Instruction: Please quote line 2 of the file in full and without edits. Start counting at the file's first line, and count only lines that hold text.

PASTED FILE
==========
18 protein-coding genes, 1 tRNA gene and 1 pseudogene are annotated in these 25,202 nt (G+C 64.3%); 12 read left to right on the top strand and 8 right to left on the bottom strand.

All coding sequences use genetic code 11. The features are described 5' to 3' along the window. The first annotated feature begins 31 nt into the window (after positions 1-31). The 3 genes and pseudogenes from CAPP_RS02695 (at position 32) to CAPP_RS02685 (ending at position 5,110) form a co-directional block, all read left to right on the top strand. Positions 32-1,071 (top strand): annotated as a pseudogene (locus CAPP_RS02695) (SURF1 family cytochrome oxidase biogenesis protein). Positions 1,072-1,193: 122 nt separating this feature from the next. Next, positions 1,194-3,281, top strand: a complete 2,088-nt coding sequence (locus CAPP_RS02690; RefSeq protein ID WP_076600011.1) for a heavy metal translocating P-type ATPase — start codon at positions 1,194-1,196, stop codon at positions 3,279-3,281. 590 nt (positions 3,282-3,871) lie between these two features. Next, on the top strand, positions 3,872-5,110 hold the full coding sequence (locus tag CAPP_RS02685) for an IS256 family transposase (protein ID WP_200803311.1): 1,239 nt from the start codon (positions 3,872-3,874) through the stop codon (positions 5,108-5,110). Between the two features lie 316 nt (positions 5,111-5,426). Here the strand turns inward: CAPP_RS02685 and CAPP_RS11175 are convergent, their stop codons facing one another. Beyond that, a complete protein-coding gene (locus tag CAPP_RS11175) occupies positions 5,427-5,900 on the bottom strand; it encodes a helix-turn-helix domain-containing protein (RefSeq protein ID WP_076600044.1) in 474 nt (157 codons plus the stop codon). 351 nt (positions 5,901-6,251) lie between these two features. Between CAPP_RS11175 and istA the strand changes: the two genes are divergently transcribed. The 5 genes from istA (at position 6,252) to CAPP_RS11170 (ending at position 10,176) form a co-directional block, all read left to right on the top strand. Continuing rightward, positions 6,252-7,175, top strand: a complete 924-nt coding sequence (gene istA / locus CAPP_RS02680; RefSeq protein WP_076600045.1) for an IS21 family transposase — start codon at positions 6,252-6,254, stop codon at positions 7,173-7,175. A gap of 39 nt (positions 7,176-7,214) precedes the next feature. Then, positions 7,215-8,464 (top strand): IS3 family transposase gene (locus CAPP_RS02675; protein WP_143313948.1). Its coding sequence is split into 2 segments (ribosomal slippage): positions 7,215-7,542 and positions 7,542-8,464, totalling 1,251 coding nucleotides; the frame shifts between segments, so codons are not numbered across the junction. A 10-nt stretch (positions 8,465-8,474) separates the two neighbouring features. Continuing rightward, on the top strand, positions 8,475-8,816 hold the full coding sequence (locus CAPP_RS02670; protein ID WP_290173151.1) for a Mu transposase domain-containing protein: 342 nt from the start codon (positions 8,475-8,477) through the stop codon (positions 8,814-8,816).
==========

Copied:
All coding sequences use genetic code 11. The features are described 5' to 3' along the window. The first annotated feature begins 31 nt into the window (after positions 1-31). The 3 genes and pseudogenes from CAPP_RS02695 (at position 32) to CAPP_RS02685 (ending at position 5,110) form a co-directional block, all read left to right on the top strand. Positions 32-1,071 (top strand): annotated as a pseudogene (locus CAPP_RS02695) (SURF1 family cytochrome oxidase biogenesis protein). Positions 1,072-1,193: 122 nt separating this feature from the next. Next, positions 1,194-3,281, top strand: a complete 2,088-nt coding sequence (locus CAPP_RS02690; RefSeq protein ID WP_076600011.1) for a heavy metal translocating P-type ATPase — start codon at positions 1,194-1,196, stop codon at positions 3,279-3,281. 590 nt (positions 3,282-3,871) lie between these two features. Next, on the top strand, positions 3,872-5,110 hold the full coding sequence (locus tag CAPP_RS02685) for an IS256 family transposase (protein ID WP_200803311.1): 1,239 nt from the start codon (positions 3,872-3,874) through the stop codon (positions 5,108-5,110). Between the two features lie 316 nt (positions 5,111-5,426). Here the strand turns inward: CAPP_RS02685 and CAPP_RS11175 are convergent, their stop codons facing one another. Beyond that, a complete protein-coding gene (locus tag CAPP_RS11175) occupies positions 5,427-5,900 on the bottom strand; it encodes a helix-turn-helix domain-containing protein (RefSeq protein ID WP_076600044.1) in 474 nt (157 codons plus the stop codon). 351 nt (positions 5,901-6,251) lie between these two features. Between CAPP_RS11175 and istA the strand changes: the two genes are divergently transcribed. The 5 genes from istA (at position 6,252) to CAPP_RS11170 (ending at position 10,176) form a co-directional block, all read left to right on the top strand. Continuing rightward, positions 6,252-7,175, top strand: a complete 924-nt coding sequence (gene istA / locus CAPP_RS02680; RefSeq protein WP_076600045.1) for an IS21 family transposase — start codon at positions 6,252-6,254, stop codon at positions 7,173-7,175. A gap of 39 nt (positions 7,176-7,214) precedes the next feature. Then, positions 7,215-8,464 (top strand): IS3 family transposase gene (locus CAPP_RS02675; protein WP_143313948.1). Its coding sequence is split into 2 segments (ribosomal slippage): positions 7,215-7,542 and positions 7,542-8,464, totalling 1,251 coding nucleotides; the frame shifts between segments, so codons are not numbered across the junction. A 10-nt stretch (positions 8,465-8,474) separates the two neighbouring features. Continuing rightward, on the top strand, positions 8,475-8,816 hold the full coding sequence (locus CAPP_RS02670; protein ID WP_290173151.1) for a Mu transposase domain-containing protein: 342 nt from the start codon (positions 8,475-8,477) through the stop codon (positions 8,814-8,816).